So far, I've passed my CT head and Extradepartmental Chest X-ray (Mobile/Portabe) assessments; so only three more to go! To celebrate passing my CT assessment, I decided to dedicate this post (briefly) on CT, and also went to see 'Jurassic World'... my inner child was incredibly happy (so was the grown-up, because Chris Pratt; 'nuff said.) It's amazing, I highly advise everyone to see it.

So, about CT, or Computed Tomography! Most people have heard of, or at least have had, a CT (or CAT) scan. For Leeds university students, CT is a department we visit, to further our understanding of extradepartmental modalities, that involve medical imaging. CT scans, use a 360-degree x-ray beam to create a 3D image, using a number of imaged slices taken from a large series of two-dimensional images, to visualise the internal structures of the body, without having to cut open the patient! CT has plenty of applications, including the detection of abnormalities, as well as diseases, such as cancer, inflammation and trauma etc.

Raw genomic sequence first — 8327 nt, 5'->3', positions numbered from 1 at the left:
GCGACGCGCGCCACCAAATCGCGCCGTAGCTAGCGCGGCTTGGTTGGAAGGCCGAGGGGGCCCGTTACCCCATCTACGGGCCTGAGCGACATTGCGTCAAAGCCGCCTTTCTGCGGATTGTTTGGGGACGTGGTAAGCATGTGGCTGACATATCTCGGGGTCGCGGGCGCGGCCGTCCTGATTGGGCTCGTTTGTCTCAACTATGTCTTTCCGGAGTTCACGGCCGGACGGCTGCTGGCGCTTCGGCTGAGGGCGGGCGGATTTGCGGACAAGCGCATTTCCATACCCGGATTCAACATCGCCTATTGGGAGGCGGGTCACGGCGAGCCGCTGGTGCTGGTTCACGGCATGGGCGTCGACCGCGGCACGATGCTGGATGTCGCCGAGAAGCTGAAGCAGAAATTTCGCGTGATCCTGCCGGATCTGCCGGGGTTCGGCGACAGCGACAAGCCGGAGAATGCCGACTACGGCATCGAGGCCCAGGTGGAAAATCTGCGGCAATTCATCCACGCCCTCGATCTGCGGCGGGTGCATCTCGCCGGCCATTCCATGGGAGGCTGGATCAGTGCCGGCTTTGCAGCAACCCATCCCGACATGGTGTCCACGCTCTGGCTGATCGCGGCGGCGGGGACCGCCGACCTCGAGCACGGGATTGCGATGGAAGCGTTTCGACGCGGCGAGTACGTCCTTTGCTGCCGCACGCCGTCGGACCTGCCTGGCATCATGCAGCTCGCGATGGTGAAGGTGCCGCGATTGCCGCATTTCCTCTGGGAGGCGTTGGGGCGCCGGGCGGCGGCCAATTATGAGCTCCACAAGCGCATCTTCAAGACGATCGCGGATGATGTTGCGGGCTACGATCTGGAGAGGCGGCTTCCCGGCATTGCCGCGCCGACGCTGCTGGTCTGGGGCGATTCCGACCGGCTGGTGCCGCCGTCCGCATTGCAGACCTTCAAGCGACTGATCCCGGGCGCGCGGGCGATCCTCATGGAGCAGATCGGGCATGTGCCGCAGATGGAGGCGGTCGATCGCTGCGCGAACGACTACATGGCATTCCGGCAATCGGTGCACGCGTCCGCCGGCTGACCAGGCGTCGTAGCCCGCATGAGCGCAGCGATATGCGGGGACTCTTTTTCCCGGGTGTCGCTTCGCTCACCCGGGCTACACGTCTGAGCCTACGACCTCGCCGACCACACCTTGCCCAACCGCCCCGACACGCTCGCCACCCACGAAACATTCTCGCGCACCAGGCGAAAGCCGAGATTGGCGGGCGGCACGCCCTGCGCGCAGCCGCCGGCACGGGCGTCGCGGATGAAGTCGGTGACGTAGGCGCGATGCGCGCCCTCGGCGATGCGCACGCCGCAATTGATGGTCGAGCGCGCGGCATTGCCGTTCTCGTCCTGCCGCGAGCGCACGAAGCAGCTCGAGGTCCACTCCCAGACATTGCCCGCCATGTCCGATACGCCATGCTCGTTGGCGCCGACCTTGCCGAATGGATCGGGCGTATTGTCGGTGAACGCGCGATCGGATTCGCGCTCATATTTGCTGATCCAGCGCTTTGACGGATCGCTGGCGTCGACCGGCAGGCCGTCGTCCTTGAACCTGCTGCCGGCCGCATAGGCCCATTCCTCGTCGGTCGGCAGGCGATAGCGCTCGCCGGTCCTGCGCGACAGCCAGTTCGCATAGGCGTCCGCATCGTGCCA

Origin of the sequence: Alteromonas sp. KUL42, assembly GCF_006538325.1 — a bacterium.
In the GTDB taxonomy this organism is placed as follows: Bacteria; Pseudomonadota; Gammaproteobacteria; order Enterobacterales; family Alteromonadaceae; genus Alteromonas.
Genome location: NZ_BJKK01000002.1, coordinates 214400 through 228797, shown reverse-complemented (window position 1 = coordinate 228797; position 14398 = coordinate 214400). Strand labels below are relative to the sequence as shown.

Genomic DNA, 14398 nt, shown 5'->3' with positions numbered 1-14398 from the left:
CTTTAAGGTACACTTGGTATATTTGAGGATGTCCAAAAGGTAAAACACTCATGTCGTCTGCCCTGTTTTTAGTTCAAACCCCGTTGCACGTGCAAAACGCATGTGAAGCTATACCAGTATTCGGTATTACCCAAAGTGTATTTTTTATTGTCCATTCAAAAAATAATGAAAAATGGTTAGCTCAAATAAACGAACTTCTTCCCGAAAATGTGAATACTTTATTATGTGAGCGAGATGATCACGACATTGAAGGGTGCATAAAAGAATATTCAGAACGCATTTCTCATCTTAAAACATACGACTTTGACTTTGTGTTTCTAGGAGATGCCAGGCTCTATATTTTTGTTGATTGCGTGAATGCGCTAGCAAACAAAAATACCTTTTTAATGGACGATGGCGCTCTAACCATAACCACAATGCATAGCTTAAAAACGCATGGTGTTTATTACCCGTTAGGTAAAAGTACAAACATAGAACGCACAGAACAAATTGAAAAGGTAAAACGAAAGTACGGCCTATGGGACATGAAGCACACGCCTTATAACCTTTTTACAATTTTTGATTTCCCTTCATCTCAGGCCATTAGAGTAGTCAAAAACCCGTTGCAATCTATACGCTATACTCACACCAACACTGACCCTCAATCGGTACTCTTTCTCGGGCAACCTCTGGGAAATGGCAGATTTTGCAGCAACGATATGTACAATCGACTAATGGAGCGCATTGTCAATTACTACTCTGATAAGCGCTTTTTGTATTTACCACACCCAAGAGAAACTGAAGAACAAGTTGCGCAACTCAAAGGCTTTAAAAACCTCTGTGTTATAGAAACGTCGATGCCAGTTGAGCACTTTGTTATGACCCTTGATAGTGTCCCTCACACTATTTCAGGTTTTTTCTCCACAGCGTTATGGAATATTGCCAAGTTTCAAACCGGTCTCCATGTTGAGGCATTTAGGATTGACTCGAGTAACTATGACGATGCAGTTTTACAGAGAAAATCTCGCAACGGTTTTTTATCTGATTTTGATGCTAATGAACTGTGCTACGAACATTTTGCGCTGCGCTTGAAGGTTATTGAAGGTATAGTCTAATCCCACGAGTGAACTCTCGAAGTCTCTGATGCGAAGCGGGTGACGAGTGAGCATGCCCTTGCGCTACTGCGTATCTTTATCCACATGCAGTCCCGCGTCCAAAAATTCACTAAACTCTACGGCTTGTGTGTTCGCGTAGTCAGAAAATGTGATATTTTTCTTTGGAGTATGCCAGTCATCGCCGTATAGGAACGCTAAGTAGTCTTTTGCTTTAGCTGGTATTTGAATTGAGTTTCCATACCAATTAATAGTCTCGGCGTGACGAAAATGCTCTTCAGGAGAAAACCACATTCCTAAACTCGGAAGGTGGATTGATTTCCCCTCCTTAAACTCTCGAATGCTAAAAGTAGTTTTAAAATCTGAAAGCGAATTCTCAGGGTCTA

There are a multitude of advantages to CT over the usual 2D medical radiography. It doesn't have the issue of superimposition (organs/tissues lying over each other), allowing structures to be assessed, and allowing the area of interest to be studied in detail. CT also has a high-contrast resolution, meaning that tissues with even the slighest difference in density can be distinguished from one another. Finally, CT images can be viewed in various ways, or "planes", allowing any exisiting pathology's position to be pin-pointed.